ELECTIONS ARE usually communicated by politicians - and reported by the media - as if they are unique, one-off events entirely about the present day; as well as, to some extent, the future and what a future government would do if elected.
This timeframe is particularly obvious in media reporting which tends to focus heavily on the day-to-day campaign activities, especially of the leaders.
When I studied a large sample of news reporting from the 2001, 2004 and 2007 elections for my book How Australia Decides (Cambridge University Press, 2011), I found that the news agenda was dominated by the two major parties’ planned events of each day.
The focus was especially on party leaders’ campaign activities, including any public statements or media interviews the leader gave that day, any policy launches they might have performed, or any electorates or shopping centre visits they may have undertaken.
Looking back to previous elections is one way to add context, depth and perspective to the current contest
The 2007 election campaign
In 2007, Labor and Kevin Rudd were especially successful at using their daily campaign events to attract news media coverage.
Every night of the campaign, an ever-smiling Rudd was shown in an active and highly visual pose made for TV. There he was holding up a laptop, looking through a glass-bottomed boat, doing the hokey-pokey on the street, walking across a paddock, buying a train ticket, handing out sausages, eating a hotdog (with his tie casually thrown over his shoulder), shovelling grass off the back of a ute on farm, holding up a massive stack of papers (with signatures opposing Workchoices).
Labor’s 2007 election campaign was a made-for-television campaign and it worked because news media focus on ‘news’ – what is new, what happened today. This naturally lends itself to a focus on the staged, daily events of the parties.
Those events then tend to dominate election coverage so that in 2007, across the 41 days of the election campaign, 95% of the time the free-to-air TV news bulletins covered the same topic – mostly focused on the events of that day (Young 2011: 163).
Indeed, in the case of Labor’s 2007 campaign, it arguably worked so well that many Australians held on to their positive views of Kevin Rudd long after the election and long after he was deposed and then denounced by his own colleagues.
They could never quite reconcile the picture of Rudd they gained in 2007 with the one that was later presented by others.
But all of this focus on the short-term, on what’s ‘new’, doesn’t always give us the best information to help us understand campaigns and elections.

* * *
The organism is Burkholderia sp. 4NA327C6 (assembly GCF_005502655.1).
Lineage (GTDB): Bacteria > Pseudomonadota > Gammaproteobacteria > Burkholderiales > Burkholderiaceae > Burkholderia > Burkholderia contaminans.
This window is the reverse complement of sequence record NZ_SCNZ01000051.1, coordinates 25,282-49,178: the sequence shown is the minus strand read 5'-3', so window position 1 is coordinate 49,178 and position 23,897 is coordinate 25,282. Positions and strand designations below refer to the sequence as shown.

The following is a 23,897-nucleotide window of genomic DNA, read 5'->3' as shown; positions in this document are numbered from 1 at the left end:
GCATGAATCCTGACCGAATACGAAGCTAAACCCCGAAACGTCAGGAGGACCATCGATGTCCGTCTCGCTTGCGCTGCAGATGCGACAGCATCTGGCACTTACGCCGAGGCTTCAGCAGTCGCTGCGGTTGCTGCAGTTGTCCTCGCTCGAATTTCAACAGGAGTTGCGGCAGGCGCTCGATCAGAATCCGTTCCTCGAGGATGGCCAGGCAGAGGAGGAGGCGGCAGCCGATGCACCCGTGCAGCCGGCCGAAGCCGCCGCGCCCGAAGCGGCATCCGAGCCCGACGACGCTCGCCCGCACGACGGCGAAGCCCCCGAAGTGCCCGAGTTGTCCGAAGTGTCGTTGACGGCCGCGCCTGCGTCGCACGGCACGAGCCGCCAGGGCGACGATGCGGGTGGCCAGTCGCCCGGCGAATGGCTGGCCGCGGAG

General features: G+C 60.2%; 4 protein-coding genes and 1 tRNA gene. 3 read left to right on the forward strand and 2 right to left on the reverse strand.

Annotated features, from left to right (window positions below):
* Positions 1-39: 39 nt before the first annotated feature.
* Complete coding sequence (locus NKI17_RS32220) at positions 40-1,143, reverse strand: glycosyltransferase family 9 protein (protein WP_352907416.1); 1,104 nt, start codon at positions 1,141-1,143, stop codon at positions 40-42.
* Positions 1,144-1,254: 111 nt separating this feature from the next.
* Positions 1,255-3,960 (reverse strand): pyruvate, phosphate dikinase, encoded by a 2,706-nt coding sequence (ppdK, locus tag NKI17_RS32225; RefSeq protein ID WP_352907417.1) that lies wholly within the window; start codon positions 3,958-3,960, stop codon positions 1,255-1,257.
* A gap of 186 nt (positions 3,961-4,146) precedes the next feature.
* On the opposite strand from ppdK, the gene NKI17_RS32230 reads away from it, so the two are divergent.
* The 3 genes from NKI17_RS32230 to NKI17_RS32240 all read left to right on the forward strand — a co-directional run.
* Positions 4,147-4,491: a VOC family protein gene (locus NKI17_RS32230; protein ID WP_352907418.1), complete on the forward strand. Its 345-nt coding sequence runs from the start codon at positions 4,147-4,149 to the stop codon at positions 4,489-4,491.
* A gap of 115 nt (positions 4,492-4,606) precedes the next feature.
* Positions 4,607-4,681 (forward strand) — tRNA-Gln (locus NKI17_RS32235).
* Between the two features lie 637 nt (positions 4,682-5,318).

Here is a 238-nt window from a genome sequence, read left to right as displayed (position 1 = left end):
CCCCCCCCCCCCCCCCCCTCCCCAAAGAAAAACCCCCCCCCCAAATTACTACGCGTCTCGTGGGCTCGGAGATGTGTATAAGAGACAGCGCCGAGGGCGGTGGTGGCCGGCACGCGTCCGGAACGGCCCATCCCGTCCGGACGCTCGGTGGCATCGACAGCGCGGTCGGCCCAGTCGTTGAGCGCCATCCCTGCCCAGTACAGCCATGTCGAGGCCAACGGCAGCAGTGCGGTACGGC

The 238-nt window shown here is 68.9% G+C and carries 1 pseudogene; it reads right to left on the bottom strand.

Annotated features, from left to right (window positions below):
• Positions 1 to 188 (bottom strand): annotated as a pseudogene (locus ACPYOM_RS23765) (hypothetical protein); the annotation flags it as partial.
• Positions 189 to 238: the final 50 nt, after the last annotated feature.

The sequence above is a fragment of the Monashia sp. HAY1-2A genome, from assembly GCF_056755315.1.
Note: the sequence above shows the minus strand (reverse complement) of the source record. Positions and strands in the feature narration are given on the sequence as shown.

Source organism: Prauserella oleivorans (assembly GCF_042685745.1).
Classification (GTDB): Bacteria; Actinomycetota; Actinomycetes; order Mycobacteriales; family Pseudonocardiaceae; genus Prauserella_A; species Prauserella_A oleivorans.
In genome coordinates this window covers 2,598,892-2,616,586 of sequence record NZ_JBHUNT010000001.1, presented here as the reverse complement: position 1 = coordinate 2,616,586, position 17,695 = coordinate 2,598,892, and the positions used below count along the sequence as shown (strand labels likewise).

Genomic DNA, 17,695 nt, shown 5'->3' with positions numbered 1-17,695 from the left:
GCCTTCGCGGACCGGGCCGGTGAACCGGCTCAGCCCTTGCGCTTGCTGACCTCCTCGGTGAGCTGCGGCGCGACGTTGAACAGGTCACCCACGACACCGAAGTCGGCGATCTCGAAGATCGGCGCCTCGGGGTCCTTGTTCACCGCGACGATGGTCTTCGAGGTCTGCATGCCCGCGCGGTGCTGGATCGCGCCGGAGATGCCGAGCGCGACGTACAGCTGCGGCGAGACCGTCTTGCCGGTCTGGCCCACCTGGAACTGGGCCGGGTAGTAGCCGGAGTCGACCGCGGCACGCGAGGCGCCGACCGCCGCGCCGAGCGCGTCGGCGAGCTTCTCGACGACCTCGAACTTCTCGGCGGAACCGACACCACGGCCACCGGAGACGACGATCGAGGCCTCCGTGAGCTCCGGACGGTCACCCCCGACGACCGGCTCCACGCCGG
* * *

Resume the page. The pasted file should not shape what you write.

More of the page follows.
In some cases, issues and events are not as ‘new’ as they appear. They may be a continuation of campaign practices from by-gone eras, or an adaptation of what’s gone on before.
In other cases, outside of the sound and fury of the day-to-day events, there may be some truly new and interesting things happening. But they have to be put in context, in terms of what has gone on before in Australia before they can be properly understood.
We want to think about what has changed and what has stayed the same
So looking back to previous elections is one way to add context, depth and perspective to the current contest. To pause and think about what has changed, what has progressed and improved and what hasn’t.
For example, to take just two questions: how has Australian society changed because of, and since, previous elections? What issues have remained stubborn policy problems or been recurrent failures in terms of public communication despite the passage of time and the efforts of many to address them?
The 2013 campaign
With Election Rewind, we want to analyse the 2013 election by looking at it through the lens of the past. We want to think about what has changed and what has stayed the same.
This includes: how has campaigning practice changed? How has media reporting of elections changed? But, perhaps most importantly, how have election policies changed?
By researching election policies from the past and comparing those to the policies put forward in 2013, we can think about how policies have changed over time and also about how media reporting of the policies has changed.
This will include major policies such as health, education, welfare and taxation.
Are the parties still talking about the same issues they were 5, 10 or 20 years ago? Do they still see the challenges the same way? Are they making the same (or different) promises than they have in the past? Does the media include more or less detail about policies now?
Thinking about the election this way helps us to focus on the detail of policies and situate them within an historical context. Hopefully, this can then shed some light on the choices Australians make at the ballot box and the implications of those choices.
To make Election Rewind a living experiment, we hope you’ll help by sending us your thoughts, ideas and recollections about elections past. And we hope you enjoy taking a trip down election memory lane.
Reference: Young, Sally (2011) How Australia Decides: Election Reporting and the Media, Cambridge University Press: Melbourne.